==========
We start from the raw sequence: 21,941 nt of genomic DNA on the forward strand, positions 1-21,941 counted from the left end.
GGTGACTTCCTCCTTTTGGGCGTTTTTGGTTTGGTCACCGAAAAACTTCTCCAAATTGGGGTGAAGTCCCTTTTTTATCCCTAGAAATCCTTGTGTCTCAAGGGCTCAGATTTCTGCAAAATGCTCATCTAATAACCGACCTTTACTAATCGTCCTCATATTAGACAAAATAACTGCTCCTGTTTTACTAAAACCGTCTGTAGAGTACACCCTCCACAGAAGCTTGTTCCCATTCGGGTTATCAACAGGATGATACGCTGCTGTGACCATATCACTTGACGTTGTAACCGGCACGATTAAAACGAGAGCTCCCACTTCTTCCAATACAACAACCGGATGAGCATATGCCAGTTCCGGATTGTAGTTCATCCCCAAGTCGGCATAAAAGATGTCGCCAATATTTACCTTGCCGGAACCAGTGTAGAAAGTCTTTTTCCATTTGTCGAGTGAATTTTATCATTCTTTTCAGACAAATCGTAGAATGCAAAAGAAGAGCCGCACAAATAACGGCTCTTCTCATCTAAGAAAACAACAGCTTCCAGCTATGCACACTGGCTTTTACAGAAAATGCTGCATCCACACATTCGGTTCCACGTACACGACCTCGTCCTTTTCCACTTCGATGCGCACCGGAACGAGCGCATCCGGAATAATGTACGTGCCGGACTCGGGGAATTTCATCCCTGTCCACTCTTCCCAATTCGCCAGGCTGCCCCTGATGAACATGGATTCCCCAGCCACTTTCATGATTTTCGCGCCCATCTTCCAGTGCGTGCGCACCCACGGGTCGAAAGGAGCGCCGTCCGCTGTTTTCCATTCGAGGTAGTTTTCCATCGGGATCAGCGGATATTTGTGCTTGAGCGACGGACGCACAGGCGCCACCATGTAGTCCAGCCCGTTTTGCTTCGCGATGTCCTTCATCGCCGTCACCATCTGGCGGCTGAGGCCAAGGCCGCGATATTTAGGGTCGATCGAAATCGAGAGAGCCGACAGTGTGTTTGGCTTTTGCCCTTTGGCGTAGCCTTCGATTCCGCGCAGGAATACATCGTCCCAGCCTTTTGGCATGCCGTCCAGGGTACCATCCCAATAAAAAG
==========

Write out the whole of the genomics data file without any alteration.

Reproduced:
We start from the raw sequence: 21,941 nt of genomic DNA on the forward strand, positions 1-21,941 counted from the left end.
GGTGACTTCCTCCTTTTGGGCGTTTTTGGTTTGGTCACCGAAAAACTTCTCCAAATTGGGGTGAAGTCCCTTTTTTATCCCTAGAAATCCTTGTGTCTCAAGGGCTCAGATTTCTGCAAAATGCTCATCTAATAACCGACCTTTACTAATCGTCCTCATATTAGACAAAATAACTGCTCCTGTTTTACTAAAACCGTCTGTAGAGTACACCCTCCACAGAAGCTTGTTCCCATTCGGGTTATCAACAGGATGATACGCTGCTGTGACCATATCACTTGACGTTGTAACCGGCACGATTAAAACGAGAGCTCCCACTTCTTCCAATACAACAACCGGATGAGCATATGCCAGTTCCGGATTGTAGTTCATCCCCAAGTCGGCATAAAAGATGTCGCCAATATTTACCTTGCCGGAACCAGTGTAGAAAGTCTTTTTCCATTTGTCGAGTGAATTTTATCATTCTTTTCAGACAAATCGTAGAATGCAAAAGAAGAGCCGCACAAATAACGGCTCTTCTCATCTAAGAAAACAACAGCTTCCAGCTATGCACACTGGCTTTTACAGAAAATGCTGCATCCACACATTCGGTTCCACGTACACGACCTCGTCCTTTTCCACTTCGATGCGCACCGGAACGAGCGCATCCGGAATAATGTACGTGCCGGACTCGGGGAATTTCATCCCTGTCCACTCTTCCCAATTCGCCAGGCTGCCCCTGATGAACATGGATTCCCCAGCCACTTTCATGATTTTCGCGCCCATCTTCCAGTGCGTGCGCACCCACGGGTCGAAAGGAGCGCCGTCCGCTGTTTTCCATTCGAGGTAGTTTTCCATCGGGATCAGCGGATATTTGTGCTTGAGCGACGGACGCACAGGCGCCACCATGTAGTCCAGCCCGTTTTGCTTCGCGATGTCCTTCATCGCCGTCACCATCTGGCGGCTGAGGCCAAGGCCGCGATATTTAGGGTCGATCGAAATCGAGAGAGCCGACAGTGTGTTTGGCTTTTGCCCTTTGGCGTAGCCTTCGATTCCGCGCAGGAATACATCGTCCCAGCCTTTTGGCATGCCGTCCAGGGTACCATCCCAATAAAAAG